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    \$\begingroup\$ Some other anecdotes relating to the limits of binary representations: Early versions of WoW kept track of all money internally using the smallest denomination (copper) and storing it in a 32-bit integer. Therefore, you could never have 429497 gold (2^32 copper) or more per character. Eventually they switched to a 64-bit int, but years later Blizzard was bitten by the Diablo III auction house's use of 32-bit integers; when exploited it caused massive inflation. In early versions of Kerbal Space Program, the huge world caused various hilarious failures due to loss of floating point precision. \$\endgroup\$ – bcrist Nov 2 '14 at 7:29
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How are these scales and maximums determined?

Mostly through painstaking developer & QA team iteration, also known as Blood, Sweat & Tears. Game balance grows geometrically more complex with each additional gameplay factor. See Combinatorial Game Theory. Custom formulae may also be used to ease the problem, but ultimately we rely on an iterative approach.

How does these number affect overall gameplay? I mean I can have a 100-scale that does the same thing as 1000-scale or 10000-scale. But why do they opt for these numbers? Why go for smaller ones or the insanely huge ones?

Because there needs to be a small, finite scale on which your (finite) team of devs / QAs can balance the game. Precisely balancing 1000 discrete levels is over 10 times more difficult than precisely balancing 100 discrete levels. All of this adds up to... blood, sweat & tears.

Why is there a level cap?

Cost-benefit analysis: Because if there weren't a cap, developers could sit there bleeding, sweating and crying indefinitely just in order to balance levels, which is hardly cost effective since most games are paid for upfront, one-off (if that, in view of piracy)... unless the developers have promised and are being paid for X new balanced levels per month. Balancing takes time.

And what does it mean when the level cap is broken or increased?

It is like voiding the warranty on your phone by jailbreaking it. Yes you still have that brand of phone, but you can no longer rely on the "safety" that the developers provided in the original, unmodified product. Hence, beyond the level limit, strange, unbalanced things will happen. See Fate, by the designer of Torchlight, where the character level cap is extremely high (199) and the dungeon levels are practically unbounded. Balance quickly goes out the window after the usual dungeon range (about 1-30 or so, within a range of 2^31-1 or 2 billion levels).

The Crux of the Matter

Producing game balance procedurally, i.e. without human QA, is a very difficult problem indeed, since gameplay itself is human-subjective... though I have no doubt that some innovators out there are at least attempting to develop such a system. So for now we do it manually, which takes time.

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The amount of levels is often designed to meet the amount of creatures, areas , techniques / powers and other types of game content. Levels are a way to classify content and reward the player. You may need more when you have more content to offer; levels reflect the time the player spent in the game and are used to classify content as appropriate to players with a certain amount of experience (not xp) in that game.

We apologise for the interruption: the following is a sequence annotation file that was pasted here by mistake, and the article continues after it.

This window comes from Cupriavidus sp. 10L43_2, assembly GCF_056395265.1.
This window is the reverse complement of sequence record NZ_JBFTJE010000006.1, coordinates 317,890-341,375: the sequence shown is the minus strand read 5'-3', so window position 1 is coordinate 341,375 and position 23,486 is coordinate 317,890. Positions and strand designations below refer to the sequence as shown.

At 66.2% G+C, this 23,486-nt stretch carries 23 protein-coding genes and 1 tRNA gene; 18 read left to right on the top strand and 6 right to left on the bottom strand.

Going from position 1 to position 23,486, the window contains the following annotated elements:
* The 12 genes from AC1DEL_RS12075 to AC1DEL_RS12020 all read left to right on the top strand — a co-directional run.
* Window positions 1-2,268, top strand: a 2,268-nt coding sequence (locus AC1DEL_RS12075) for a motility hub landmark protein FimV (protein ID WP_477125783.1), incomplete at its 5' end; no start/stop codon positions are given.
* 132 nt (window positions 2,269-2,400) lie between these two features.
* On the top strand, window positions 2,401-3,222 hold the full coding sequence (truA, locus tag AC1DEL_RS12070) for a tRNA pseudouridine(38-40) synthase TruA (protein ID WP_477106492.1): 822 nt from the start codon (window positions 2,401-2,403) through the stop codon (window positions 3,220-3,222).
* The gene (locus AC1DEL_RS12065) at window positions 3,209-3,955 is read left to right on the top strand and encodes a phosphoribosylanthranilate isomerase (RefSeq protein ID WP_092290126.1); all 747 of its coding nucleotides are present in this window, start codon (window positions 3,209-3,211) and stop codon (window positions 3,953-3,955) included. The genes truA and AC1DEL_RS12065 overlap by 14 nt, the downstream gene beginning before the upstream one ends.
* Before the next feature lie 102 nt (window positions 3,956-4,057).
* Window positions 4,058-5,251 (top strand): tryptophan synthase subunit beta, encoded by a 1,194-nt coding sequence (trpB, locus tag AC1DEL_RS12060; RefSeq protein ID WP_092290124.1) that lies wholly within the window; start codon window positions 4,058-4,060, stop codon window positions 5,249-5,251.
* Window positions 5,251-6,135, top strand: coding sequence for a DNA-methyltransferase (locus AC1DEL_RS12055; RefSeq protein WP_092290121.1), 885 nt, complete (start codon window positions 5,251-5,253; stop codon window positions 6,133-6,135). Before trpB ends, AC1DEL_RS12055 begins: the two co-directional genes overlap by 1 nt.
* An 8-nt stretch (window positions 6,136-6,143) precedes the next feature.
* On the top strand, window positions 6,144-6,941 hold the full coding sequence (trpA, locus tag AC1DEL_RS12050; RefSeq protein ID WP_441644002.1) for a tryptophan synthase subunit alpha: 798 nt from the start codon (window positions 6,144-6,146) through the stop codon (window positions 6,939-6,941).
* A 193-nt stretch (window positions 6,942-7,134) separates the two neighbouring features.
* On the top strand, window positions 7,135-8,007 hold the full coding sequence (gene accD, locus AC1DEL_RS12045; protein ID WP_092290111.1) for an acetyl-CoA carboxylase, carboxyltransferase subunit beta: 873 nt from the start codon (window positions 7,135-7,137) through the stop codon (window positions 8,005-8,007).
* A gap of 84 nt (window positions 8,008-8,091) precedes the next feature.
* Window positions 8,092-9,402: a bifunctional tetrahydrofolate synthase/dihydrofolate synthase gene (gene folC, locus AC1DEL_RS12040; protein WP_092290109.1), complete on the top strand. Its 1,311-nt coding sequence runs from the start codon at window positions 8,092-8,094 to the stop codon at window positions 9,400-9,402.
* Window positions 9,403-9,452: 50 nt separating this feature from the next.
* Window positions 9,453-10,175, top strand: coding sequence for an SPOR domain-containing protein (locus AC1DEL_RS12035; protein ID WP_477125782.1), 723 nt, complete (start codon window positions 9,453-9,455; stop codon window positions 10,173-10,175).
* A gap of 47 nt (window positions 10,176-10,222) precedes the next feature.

If you have a very large amount of content, you would likely want to offer more levels. If you are following a certain RPG rule-book like D&D then it may not be so. Levels are also used to reward the player and keep them excited about the game. A lot of players enjoy leveling up and powering up their characters so if your target audience requires this stimuli, adding a lot of levels may seem like a good idea.

All and all, it's about the ux. Going to either extreme would interfere with the gameplay experience. Having only 2 levels, would make the players feel like they have achieved nothing for too long awhile and having 1000 levels, would make content too specific possibly, and also constantly disrupt the play when the character's attributes and powers need to be upgraded.

In general I advise not to think about levels but focus on content, character powers and such. Later on classifying the content and powers as appropriate for certain levels.

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Levels can be summed up as a rate of progress.

To find your level cap or whatever break your game into 3 parts, the beginning, middle and end.

Find out how much attributes and skills you want in total at the end. Then balance out the middle so that everything works fine and then look at the numbers of encounters and their challenge to find the rate of progress. You also want the first few levels to be rewarding at the start so tweak until it works.

Damage and health numbers are completely arbitrary. It is only a question of precision. Games with very small numbers have bigger impact because of the scale of the damage. For example in a game with 34HP, 12 damage is immense but its the same as 3441HP and 1249 Damage the only thing you get is more number precision that doesn't go into rounding problems.

Ultimately it is about relationships between things and scale then anything else.